When the DNC arrives this month, the famous people will need to know where to go. I’m here to help
Courtesy of Aaron to/itchyart.com
This month Charlotte finally gets the chance to prove itself in the political arena as being something other than the place where John Edwards keeps his former mistress and state representatives can’t figure out which buttons to push. While Democrats may think they have a lot on the line with, well, the presidency of the United States, this city only gets so many chances to show off on the national stage that don’t include bachelorette fantasy suites.
In honor of the occasion, I’d like to suggest a few extracurricular activities for visitors. (No, Bill, not that kind.) Conventiongoers can consider these activities to be helpful hostess gifts.
First, I’d like to address the celebrities. Specifically, I’d like to address George Clooney. Actually, what I mean is that I’d like to give George Clooney my address. Sorry, I got off track. My original point is that one of the best things about hosting the DNC rather than the RNC is the caliber of celebrity sure to attend. While Tampa police will likely amp up security in anticipation of Mel Gibson’s arrival, President Obama has a Hollywood following that looks like the guest list at a Beverly Hills party. Hosted by Vanity Fair. After the Oscars. We need these celebrities to be photographed in front of notable Charlotte landmarks for their upcoming Us Weekly spreads. If there’s not a “Stars, They’re Just Like Us” photograph of Sarah Jessica Parker trying out the pit lane simulator in the NASCAR Hall of Fame, I’m going to be disappointed.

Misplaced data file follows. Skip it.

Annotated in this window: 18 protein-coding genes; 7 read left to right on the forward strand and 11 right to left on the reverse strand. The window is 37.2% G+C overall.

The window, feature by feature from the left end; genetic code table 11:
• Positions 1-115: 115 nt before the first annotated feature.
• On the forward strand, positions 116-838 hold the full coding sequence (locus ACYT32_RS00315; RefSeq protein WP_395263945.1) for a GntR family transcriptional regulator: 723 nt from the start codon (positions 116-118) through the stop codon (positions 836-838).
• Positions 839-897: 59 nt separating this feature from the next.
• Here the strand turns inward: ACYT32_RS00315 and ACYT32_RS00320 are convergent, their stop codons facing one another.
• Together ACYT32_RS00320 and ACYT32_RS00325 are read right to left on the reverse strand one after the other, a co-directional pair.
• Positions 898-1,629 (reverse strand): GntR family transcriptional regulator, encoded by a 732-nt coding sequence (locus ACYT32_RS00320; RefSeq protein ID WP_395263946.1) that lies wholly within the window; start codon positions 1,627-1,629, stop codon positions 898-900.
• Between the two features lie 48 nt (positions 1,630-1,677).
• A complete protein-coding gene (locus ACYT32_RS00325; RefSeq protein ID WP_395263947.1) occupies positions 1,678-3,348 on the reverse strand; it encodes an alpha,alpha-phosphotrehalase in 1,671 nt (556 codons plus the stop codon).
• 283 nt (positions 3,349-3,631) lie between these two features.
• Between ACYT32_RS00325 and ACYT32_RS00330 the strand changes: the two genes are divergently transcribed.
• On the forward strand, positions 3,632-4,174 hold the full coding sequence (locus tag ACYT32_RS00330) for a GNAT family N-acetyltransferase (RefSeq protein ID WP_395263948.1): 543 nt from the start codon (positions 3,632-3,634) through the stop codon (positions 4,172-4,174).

And speaking of helpful celebrities and sports, President Obama is known to have a penchant for basketball. He’s also known to have a way with words. We are known to have a professional basketball team that could use some hope and change. I think you see where I’m going with this. I’m sure the Bobcats’ new coach wouldn’t mind a quick motivational speech for his team—and the president could consider it a nice warm-up to his main event over in Bank of America Stadium.
I’m worried, though, that Michelle Obama may pose a threat to Charlotte’s public image. I’ve had my concerns since 2011, when the first lady praised Charlotte barbecue and ignited a debate so heated it could rival the one over her husband’s health care plan. But the main reason I think the Charlotte Regional Visitors Authority needs a crisis communications expert on hand is because there’s a good chance that the woman behind “Let’s Move!” is going to discover Charlotte’s proclivity for fried food (see: pickles). And she’s not going to be happy about it. Is there someone on the host committee who can ensure that the first lady’s schedule never allows her to get close to Price’s Chicken Coop?
Overall, Charlotte should thrive during its time in the spotlight. After all, we’ve been accustomed to local political speeches making national news since David Thompson’s famed 2002 City Council rant about rogue helicopters. And we’ve had years of Ric Flair living in our midst to prepare us for bizarre celebrity behavior. As long as no one calls us “Charlotte, South Carolina,” on the air, I’m guessing we’ll be on our best behavior. Now if only the politicians could follow suit.